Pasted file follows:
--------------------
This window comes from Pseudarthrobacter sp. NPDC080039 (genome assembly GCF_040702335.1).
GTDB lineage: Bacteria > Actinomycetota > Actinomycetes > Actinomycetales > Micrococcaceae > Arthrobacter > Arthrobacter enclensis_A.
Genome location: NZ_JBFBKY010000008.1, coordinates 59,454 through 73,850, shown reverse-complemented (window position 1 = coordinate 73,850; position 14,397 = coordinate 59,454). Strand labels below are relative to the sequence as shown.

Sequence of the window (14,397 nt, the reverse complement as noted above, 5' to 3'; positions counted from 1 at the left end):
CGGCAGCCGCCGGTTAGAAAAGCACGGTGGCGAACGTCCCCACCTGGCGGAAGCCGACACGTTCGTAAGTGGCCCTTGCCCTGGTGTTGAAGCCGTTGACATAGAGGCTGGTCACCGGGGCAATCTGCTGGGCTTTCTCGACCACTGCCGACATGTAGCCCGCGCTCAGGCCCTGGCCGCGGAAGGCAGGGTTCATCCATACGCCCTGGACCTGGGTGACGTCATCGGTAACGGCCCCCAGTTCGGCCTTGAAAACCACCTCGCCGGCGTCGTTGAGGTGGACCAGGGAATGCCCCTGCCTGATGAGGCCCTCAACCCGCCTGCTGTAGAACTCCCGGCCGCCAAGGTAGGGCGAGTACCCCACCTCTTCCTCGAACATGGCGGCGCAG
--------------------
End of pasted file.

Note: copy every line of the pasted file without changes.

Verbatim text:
This window comes from Pseudarthrobacter sp. NPDC080039 (genome assembly GCF_040702335.1).
GTDB lineage: Bacteria > Actinomycetota > Actinomycetes > Actinomycetales > Micrococcaceae > Arthrobacter > Arthrobacter enclensis_A.
Genome location: NZ_JBFBKY010000008.1, coordinates 59,454 through 73,850, shown reverse-complemented (window position 1 = coordinate 73,850; position 14,397 = coordinate 59,454). Strand labels below are relative to the sequence as shown.

Sequence of the window (14,397 nt, the reverse complement as noted above, 5' to 3'; positions counted from 1 at the left end):
CGGCAGCCGCCGGTTAGAAAAGCACGGTGGCGAACGTCCCCACCTGGCGGAAGCCGACACGTTCGTAAGTGGCCCTTGCCCTGGTGTTGAAGCCGTTGACATAGAGGCTGGTCACCGGGGCAATCTGCTGGGCTTTCTCGACCACTGCCGACATGTAGCCCGCGCTCAGGCCCTGGCCGCGGAAGGCAGGGTTCATCCATACGCCCTGGACCTGGGTGACGTCATCGGTAACGGCCCCCAGTTCGGCCTTGAAAACCACCTCGCCGGCGTCGTTGAGGTGGACCAGGGAATGCCCCTGCCTGATGAGGCCCTCAACCCGCCTGCTGTAGAACTCCCGGCCGCCAAGGTAGGGCGAGTACCCCACCTCTTCCTCGAACATGGCGGCGCAG